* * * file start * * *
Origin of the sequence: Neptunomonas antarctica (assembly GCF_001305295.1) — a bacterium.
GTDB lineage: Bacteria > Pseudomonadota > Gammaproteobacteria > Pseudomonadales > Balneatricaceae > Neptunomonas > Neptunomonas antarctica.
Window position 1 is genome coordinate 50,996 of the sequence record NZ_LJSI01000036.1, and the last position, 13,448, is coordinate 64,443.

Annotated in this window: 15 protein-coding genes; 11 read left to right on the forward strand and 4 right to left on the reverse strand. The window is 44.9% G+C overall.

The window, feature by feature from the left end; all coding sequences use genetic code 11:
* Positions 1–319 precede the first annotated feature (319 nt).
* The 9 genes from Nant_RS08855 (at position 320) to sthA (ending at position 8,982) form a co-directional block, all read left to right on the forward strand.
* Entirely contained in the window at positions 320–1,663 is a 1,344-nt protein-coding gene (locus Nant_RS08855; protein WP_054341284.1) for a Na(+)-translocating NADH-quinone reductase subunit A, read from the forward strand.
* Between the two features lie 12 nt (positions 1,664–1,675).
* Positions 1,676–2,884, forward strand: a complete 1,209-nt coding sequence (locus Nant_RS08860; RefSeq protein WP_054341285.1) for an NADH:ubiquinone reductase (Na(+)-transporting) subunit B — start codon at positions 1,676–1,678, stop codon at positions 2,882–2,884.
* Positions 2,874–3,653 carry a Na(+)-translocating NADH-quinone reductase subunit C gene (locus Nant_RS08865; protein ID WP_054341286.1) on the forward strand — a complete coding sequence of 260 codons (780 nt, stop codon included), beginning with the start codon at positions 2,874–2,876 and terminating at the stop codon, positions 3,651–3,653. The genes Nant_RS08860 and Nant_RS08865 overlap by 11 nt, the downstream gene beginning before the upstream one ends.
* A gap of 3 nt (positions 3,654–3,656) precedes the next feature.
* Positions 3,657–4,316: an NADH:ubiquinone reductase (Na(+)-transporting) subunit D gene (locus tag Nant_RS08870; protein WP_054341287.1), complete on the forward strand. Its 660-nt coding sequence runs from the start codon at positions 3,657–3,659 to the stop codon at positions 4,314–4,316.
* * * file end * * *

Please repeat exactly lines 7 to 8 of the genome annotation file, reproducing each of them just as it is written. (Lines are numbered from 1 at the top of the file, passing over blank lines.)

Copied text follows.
* The 9 genes from Nant_RS08855 (at position 320) to sthA (ending at position 8,982) form a co-directional block, all read left to right on the forward strand.
* Entirely contained in the window at positions 320–1,663 is a 1,344-nt protein-coding gene (locus Nant_RS08855; protein WP_054341284.1) for a Na(+)-translocating NADH-quinone reductase subunit A, read from the forward strand.